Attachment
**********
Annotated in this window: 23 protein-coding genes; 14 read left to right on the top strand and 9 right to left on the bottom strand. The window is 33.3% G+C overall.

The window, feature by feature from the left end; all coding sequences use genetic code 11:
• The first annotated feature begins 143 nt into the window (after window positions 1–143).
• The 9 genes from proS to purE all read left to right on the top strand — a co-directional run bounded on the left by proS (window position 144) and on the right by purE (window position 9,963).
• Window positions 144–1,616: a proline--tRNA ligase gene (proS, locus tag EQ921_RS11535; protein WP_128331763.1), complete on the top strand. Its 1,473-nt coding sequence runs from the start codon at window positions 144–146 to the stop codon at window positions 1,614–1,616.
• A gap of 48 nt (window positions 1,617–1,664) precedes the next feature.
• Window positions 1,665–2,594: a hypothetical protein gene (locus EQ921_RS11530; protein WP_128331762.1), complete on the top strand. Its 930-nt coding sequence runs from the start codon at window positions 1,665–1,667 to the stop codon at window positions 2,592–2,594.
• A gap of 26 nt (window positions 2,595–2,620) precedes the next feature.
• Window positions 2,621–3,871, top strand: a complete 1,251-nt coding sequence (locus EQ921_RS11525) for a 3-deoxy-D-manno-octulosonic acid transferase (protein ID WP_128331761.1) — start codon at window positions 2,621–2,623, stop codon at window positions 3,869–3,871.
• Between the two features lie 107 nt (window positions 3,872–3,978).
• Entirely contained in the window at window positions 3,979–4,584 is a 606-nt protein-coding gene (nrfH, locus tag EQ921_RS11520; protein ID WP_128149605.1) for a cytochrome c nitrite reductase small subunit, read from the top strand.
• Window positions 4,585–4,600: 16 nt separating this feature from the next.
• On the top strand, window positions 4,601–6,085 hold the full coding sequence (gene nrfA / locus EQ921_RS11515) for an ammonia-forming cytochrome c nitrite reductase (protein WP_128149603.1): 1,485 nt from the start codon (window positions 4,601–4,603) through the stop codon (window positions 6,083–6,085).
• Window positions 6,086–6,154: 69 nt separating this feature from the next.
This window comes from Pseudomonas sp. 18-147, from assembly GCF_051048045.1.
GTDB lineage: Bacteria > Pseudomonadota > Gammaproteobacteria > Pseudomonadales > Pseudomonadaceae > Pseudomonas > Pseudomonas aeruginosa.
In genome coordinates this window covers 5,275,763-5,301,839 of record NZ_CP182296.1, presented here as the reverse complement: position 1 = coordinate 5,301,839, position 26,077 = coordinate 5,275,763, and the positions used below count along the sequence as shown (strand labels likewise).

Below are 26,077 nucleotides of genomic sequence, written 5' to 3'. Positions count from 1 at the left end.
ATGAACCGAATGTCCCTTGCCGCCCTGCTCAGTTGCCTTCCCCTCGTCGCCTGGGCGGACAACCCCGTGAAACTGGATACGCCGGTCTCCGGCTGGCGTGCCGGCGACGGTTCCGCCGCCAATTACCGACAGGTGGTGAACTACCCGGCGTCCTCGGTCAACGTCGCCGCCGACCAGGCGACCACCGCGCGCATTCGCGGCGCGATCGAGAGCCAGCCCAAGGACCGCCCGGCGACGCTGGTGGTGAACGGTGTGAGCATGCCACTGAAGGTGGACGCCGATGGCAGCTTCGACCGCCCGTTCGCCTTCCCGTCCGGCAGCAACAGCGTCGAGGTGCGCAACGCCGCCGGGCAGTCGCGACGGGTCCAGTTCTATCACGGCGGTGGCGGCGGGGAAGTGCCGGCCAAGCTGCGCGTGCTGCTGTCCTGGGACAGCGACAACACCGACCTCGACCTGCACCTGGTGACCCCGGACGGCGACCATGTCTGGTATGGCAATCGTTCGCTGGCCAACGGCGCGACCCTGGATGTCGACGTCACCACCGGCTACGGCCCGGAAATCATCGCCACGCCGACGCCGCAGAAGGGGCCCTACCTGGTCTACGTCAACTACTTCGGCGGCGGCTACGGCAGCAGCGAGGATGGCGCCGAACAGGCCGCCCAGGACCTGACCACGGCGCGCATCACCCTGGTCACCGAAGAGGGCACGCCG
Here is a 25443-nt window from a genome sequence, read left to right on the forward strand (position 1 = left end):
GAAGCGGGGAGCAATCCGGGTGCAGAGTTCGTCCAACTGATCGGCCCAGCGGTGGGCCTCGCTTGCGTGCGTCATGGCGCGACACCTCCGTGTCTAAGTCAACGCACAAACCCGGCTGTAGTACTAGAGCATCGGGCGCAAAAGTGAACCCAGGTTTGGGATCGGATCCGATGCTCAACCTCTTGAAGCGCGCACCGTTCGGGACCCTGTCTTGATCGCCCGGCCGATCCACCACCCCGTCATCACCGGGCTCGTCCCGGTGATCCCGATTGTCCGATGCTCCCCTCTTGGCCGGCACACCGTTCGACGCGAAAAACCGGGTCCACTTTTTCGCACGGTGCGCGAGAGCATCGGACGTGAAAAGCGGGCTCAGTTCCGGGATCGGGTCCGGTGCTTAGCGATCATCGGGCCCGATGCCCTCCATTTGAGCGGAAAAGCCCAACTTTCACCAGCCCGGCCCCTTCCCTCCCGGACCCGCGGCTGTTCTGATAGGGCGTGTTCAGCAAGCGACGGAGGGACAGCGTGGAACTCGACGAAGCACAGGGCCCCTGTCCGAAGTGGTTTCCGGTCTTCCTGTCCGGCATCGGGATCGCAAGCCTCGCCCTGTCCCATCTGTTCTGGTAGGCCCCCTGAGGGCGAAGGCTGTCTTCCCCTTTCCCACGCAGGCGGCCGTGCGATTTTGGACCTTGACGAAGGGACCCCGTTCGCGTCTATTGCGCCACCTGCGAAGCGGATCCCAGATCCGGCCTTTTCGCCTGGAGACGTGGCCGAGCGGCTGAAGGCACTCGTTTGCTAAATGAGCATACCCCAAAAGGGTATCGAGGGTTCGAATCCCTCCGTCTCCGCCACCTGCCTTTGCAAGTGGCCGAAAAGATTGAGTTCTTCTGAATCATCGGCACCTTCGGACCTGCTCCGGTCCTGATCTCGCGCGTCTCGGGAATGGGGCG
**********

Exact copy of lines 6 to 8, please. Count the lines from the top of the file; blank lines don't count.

• A gap of 48 nt (window positions 1,617–1,664) precedes the next feature.
• Window positions 1,665–2,594: a hypothetical protein gene (locus EQ921_RS11530; protein WP_128331762.1), complete on the top strand. Its 930-nt coding sequence runs from the start codon at window positions 1,665–1,667 to the stop codon at window positions 2,592–2,594.
• A gap of 26 nt (window positions 2,595–2,620) precedes the next feature.